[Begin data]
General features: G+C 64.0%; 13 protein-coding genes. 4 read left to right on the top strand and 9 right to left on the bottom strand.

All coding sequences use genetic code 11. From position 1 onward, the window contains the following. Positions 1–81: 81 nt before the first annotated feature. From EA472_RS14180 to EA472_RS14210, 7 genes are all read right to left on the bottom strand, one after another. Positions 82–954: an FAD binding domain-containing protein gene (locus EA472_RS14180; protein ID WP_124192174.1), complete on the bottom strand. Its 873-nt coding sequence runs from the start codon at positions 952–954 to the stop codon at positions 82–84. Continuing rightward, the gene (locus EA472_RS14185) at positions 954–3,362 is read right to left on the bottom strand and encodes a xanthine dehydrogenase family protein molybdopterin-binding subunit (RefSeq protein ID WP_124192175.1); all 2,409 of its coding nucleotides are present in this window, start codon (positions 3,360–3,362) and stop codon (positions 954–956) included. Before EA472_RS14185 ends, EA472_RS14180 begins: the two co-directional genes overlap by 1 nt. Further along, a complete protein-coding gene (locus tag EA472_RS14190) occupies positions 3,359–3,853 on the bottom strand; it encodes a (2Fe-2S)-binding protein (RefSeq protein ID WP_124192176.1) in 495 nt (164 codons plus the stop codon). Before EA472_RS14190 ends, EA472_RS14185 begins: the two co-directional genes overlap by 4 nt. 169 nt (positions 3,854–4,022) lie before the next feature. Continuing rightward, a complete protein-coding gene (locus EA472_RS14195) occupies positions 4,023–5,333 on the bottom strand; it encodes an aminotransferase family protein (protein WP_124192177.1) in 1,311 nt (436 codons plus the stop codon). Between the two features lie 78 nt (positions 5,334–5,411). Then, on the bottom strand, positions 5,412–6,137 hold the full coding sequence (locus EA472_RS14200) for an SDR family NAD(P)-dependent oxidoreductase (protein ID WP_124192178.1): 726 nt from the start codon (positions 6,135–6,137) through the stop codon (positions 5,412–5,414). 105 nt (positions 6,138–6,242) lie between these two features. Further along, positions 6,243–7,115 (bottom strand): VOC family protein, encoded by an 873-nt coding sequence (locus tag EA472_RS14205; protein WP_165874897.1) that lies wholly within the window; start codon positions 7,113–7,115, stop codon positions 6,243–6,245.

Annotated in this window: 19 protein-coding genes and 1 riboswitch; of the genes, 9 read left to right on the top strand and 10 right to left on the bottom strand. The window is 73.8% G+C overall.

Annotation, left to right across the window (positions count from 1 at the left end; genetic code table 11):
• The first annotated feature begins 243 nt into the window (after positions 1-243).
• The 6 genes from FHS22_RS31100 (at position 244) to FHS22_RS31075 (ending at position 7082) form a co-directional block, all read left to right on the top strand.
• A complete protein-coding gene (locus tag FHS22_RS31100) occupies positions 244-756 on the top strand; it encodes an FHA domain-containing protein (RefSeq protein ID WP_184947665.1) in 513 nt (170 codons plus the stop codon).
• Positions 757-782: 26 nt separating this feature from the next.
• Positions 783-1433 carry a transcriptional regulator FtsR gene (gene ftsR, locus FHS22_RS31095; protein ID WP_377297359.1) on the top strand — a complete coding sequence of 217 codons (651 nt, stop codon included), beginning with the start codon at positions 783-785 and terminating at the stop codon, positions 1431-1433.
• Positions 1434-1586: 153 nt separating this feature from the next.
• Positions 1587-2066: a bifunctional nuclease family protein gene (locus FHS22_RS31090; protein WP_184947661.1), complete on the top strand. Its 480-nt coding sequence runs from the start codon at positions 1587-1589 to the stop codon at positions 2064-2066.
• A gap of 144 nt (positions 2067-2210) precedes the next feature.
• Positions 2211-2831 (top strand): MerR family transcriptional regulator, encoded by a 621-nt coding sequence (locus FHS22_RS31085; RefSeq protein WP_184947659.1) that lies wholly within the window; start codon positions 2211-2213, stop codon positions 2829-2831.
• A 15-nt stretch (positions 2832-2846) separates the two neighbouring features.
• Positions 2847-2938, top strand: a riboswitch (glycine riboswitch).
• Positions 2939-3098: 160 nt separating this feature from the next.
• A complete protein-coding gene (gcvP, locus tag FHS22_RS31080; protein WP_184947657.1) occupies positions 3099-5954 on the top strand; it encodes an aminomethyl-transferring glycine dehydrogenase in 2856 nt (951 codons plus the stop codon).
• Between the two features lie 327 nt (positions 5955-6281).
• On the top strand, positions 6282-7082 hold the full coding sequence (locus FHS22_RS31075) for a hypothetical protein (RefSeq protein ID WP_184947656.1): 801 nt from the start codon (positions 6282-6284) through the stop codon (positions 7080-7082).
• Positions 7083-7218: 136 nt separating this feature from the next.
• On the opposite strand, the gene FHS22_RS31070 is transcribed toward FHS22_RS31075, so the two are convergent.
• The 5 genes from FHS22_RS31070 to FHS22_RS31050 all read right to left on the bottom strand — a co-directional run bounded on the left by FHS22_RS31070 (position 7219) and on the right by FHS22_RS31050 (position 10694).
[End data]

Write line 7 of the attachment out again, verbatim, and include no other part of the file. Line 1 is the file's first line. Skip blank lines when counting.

• A complete protein-coding gene (locus tag FHS22_RS31100) occupies positions 244-756 on the top strand; it encodes an FHA domain-containing protein (RefSeq protein ID WP_184947665.1) in 513 nt (170 codons plus the stop codon).